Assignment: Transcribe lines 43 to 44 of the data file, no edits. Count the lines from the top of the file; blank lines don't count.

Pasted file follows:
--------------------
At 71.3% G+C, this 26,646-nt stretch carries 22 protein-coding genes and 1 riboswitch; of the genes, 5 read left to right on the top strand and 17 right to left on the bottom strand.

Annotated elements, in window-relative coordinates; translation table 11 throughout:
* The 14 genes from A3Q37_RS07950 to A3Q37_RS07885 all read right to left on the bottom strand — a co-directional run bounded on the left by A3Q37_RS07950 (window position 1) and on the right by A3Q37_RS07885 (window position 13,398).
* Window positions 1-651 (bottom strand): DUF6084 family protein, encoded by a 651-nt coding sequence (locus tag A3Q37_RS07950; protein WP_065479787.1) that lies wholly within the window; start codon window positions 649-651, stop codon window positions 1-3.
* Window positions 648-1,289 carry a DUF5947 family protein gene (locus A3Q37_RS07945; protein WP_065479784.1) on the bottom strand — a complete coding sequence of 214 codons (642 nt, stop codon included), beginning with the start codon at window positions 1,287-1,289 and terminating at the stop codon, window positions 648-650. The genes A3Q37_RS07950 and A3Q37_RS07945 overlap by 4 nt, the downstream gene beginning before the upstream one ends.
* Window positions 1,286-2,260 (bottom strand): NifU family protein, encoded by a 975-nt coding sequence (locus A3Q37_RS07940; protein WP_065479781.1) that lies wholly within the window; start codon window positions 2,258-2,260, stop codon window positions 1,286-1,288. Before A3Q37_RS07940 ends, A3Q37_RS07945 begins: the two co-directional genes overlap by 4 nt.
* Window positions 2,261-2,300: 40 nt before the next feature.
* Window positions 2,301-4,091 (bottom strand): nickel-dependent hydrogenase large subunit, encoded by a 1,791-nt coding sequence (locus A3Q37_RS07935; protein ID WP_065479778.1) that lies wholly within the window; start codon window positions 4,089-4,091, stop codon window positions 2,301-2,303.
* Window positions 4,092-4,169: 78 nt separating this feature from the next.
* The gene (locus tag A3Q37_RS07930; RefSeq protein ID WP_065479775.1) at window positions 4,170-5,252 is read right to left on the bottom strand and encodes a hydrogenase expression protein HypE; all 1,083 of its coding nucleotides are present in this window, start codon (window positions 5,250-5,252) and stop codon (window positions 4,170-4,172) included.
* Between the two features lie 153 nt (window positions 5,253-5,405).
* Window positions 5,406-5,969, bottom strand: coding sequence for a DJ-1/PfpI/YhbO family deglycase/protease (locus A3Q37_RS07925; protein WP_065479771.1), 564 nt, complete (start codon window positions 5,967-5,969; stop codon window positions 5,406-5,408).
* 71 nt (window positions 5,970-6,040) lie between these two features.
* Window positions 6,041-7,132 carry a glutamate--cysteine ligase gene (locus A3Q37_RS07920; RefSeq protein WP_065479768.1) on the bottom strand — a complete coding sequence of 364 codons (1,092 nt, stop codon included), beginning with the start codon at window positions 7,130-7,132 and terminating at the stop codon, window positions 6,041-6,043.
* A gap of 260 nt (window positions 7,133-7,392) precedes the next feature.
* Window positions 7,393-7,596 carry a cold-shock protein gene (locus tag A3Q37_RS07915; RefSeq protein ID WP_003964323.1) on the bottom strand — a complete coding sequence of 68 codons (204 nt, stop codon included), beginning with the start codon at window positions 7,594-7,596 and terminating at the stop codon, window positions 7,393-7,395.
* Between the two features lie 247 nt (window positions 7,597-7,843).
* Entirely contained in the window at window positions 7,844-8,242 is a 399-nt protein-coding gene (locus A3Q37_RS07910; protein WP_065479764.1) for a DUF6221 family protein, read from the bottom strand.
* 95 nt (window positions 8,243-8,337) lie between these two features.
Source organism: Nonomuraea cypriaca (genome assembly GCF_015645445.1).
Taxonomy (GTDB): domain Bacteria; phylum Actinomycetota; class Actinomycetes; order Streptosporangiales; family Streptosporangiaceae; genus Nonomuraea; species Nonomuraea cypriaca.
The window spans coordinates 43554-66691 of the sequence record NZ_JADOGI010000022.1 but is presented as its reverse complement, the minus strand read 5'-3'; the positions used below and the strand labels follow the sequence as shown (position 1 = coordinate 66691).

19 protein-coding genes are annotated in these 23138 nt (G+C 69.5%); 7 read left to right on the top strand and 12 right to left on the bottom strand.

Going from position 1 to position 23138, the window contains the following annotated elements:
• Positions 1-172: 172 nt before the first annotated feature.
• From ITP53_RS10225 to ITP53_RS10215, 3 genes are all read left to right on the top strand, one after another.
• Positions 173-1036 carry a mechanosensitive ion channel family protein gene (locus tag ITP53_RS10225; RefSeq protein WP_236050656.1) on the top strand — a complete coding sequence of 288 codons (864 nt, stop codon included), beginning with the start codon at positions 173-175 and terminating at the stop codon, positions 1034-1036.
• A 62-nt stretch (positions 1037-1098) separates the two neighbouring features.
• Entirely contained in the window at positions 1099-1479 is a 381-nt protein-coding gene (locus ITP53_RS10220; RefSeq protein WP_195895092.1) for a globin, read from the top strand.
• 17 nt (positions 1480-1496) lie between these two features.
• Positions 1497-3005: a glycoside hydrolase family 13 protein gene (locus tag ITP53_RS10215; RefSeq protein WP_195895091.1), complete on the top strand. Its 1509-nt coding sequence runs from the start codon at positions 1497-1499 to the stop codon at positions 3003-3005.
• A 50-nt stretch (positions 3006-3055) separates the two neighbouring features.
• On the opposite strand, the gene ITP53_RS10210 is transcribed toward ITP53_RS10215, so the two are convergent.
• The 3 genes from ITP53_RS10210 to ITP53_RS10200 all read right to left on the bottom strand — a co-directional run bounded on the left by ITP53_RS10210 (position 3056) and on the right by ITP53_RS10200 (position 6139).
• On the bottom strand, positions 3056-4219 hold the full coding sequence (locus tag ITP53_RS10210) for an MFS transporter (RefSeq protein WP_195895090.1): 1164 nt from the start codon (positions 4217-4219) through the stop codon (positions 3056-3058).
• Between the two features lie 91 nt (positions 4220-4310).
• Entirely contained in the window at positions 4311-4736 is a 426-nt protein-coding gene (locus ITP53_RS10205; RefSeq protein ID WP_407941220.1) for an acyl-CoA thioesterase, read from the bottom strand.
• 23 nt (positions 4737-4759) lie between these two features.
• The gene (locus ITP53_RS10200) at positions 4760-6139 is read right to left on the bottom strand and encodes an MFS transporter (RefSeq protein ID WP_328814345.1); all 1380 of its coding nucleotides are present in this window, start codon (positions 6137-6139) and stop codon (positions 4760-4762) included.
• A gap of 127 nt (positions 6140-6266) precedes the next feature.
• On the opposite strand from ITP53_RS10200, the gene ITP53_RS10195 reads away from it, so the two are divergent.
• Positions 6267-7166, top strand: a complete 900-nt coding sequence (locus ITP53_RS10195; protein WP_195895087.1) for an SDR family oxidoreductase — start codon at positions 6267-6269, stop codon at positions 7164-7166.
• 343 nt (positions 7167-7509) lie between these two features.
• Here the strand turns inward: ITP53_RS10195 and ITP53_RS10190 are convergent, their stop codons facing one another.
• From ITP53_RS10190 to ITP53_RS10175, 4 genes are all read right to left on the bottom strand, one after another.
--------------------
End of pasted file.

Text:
• 343 nt (positions 7167-7509) lie between these two features.
• Here the strand turns inward: ITP53_RS10195 and ITP53_RS10190 are convergent, their stop codons facing one another.